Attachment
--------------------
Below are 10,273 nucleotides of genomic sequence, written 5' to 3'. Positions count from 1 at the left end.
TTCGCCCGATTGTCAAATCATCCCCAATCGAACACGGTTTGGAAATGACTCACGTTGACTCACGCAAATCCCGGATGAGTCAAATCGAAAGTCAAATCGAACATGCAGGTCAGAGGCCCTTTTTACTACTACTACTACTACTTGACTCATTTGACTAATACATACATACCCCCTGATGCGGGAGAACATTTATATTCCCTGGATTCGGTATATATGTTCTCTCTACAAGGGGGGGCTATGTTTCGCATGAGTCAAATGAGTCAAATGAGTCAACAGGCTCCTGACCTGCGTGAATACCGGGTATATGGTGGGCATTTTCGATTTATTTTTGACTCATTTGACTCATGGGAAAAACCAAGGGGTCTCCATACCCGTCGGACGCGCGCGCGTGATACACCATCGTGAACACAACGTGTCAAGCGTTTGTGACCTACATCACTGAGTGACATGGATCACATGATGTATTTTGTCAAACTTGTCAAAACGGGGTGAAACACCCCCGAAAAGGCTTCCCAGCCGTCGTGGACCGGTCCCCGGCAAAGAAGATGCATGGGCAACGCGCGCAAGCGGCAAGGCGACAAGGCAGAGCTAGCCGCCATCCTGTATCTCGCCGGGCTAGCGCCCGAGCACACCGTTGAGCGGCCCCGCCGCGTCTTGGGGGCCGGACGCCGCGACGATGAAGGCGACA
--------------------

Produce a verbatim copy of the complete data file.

Below are 10,273 nucleotides of genomic sequence, written 5' to 3'. Positions count from 1 at the left end.
TTCGCCCGATTGTCAAATCATCCCCAATCGAACACGGTTTGGAAATGACTCACGTTGACTCACGCAAATCCCGGATGAGTCAAATCGAAAGTCAAATCGAACATGCAGGTCAGAGGCCCTTTTTACTACTACTACTACTACTTGACTCATTTGACTAATACATACATACCCCCTGATGCGGGAGAACATTTATATTCCCTGGATTCGGTATATATGTTCTCTCTACAAGGGGGGGCTATGTTTCGCATGAGTCAAATGAGTCAAATGAGTCAACAGGCTCCTGACCTGCGTGAATACCGGGTATATGGTGGGCATTTTCGATTTATTTTTGACTCATTTGACTCATGGGAAAAACCAAGGGGTCTCCATACCCGTCGGACGCGCGCGCGTGATACACCATCGTGAACACAACGTGTCAAGCGTTTGTGACCTACATCACTGAGTGACATGGATCACATGATGTATTTTGTCAAACTTGTCAAAACGGGGTGAAACACCCCCGAAAAGGCTTCCCAGCCGTCGTGGACCGGTCCCCGGCAAAGAAGATGCATGGGCAACGCGCGCAAGCGGCAAGGCGACAAGGCAGAGCTAGCCGCCATCCTGTATCTCGCCGGGCTAGCGCCCGAGCACACCGTTGAGCGGCCCCGCCGCGTCTTGGGGGCCGGACGCCGCGACGATGAAGGCGACA